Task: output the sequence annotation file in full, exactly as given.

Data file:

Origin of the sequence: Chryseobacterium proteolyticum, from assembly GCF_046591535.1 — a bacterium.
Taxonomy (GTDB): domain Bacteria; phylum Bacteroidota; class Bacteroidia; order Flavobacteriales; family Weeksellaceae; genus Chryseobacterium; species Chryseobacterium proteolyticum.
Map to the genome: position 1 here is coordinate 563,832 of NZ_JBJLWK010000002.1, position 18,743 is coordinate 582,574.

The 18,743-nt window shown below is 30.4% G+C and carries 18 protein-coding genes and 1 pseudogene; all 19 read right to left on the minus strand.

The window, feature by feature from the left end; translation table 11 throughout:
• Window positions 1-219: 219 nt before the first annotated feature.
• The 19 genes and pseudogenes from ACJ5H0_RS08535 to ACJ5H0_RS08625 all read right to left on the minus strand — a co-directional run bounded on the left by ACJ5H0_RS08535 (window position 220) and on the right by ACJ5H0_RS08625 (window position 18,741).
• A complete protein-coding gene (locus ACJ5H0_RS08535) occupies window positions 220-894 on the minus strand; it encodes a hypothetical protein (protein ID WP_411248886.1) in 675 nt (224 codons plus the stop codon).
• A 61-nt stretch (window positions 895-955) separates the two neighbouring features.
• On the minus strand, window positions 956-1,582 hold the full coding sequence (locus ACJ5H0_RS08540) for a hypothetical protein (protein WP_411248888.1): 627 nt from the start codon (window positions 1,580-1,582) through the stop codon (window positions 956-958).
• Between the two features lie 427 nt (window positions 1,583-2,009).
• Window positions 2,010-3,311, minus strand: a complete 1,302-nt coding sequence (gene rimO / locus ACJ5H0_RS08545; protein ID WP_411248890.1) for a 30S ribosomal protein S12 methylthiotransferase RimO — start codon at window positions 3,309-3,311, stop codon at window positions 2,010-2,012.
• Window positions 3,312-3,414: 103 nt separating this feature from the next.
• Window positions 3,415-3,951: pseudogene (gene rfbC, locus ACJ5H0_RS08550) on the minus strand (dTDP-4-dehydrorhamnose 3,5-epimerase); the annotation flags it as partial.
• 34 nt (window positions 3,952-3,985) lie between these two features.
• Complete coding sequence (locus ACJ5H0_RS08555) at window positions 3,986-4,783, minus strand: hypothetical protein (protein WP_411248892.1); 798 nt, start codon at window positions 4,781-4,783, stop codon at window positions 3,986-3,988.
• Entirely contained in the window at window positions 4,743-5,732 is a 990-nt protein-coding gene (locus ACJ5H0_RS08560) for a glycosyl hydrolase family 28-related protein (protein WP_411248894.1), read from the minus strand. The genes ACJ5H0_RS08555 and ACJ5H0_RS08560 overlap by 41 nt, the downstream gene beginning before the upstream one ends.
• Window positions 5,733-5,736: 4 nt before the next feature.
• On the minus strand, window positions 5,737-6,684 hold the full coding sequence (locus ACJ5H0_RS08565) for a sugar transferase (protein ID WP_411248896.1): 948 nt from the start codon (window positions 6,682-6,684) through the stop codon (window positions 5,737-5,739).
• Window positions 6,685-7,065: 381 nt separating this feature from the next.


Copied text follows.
Origin of the sequence: Chryseobacterium proteolyticum, from assembly GCF_046591535.1 — a bacterium.
Taxonomy (GTDB): domain Bacteria; phylum Bacteroidota; class Bacteroidia; order Flavobacteriales; family Weeksellaceae; genus Chryseobacterium; species Chryseobacterium proteolyticum.
Map to the genome: position 1 here is coordinate 563,832 of NZ_JBJLWK010000002.1, position 18,743 is coordinate 582,574.

The 18,743-nt window shown below is 30.4% G+C and carries 18 protein-coding genes and 1 pseudogene; all 19 read right to left on the minus strand.

The window, feature by feature from the left end; translation table 11 throughout:
• Window positions 1-219: 219 nt before the first annotated feature.
• The 19 genes and pseudogenes from ACJ5H0_RS08535 to ACJ5H0_RS08625 all read right to left on the minus strand — a co-directional run bounded on the left by ACJ5H0_RS08535 (window position 220) and on the right by ACJ5H0_RS08625 (window position 18,741).
• A complete protein-coding gene (locus ACJ5H0_RS08535) occupies window positions 220-894 on the minus strand; it encodes a hypothetical protein (protein ID WP_411248886.1) in 675 nt (224 codons plus the stop codon).
• A 61-nt stretch (window positions 895-955) separates the two neighbouring features.
• On the minus strand, window positions 956-1,582 hold the full coding sequence (locus ACJ5H0_RS08540) for a hypothetical protein (protein WP_411248888.1): 627 nt from the start codon (window positions 1,580-1,582) through the stop codon (window positions 956-958).
• Between the two features lie 427 nt (window positions 1,583-2,009).
• Window positions 2,010-3,311, minus strand: a complete 1,302-nt coding sequence (gene rimO / locus ACJ5H0_RS08545; protein ID WP_411248890.1) for a 30S ribosomal protein S12 methylthiotransferase RimO — start codon at window positions 3,309-3,311, stop codon at window positions 2,010-2,012.
• Window positions 3,312-3,414: 103 nt separating this feature from the next.
• Window positions 3,415-3,951: pseudogene (gene rfbC, locus ACJ5H0_RS08550) on the minus strand (dTDP-4-dehydrorhamnose 3,5-epimerase); the annotation flags it as partial.
• 34 nt (window positions 3,952-3,985) lie between these two features.
• Complete coding sequence (locus ACJ5H0_RS08555) at window positions 3,986-4,783, minus strand: hypothetical protein (protein WP_411248892.1); 798 nt, start codon at window positions 4,781-4,783, stop codon at window positions 3,986-3,988.
• Entirely contained in the window at window positions 4,743-5,732 is a 990-nt protein-coding gene (locus ACJ5H0_RS08560) for a glycosyl hydrolase family 28-related protein (protein WP_411248894.1), read from the minus strand. The genes ACJ5H0_RS08555 and ACJ5H0_RS08560 overlap by 41 nt, the downstream gene beginning before the upstream one ends.
• Window positions 5,733-5,736: 4 nt before the next feature.
• On the minus strand, window positions 5,737-6,684 hold the full coding sequence (locus ACJ5H0_RS08565) for a sugar transferase (protein ID WP_411248896.1): 948 nt from the start codon (window positions 6,682-6,684) through the stop codon (window positions 5,737-5,739).
• Window positions 6,685-7,065: 381 nt separating this feature from the next.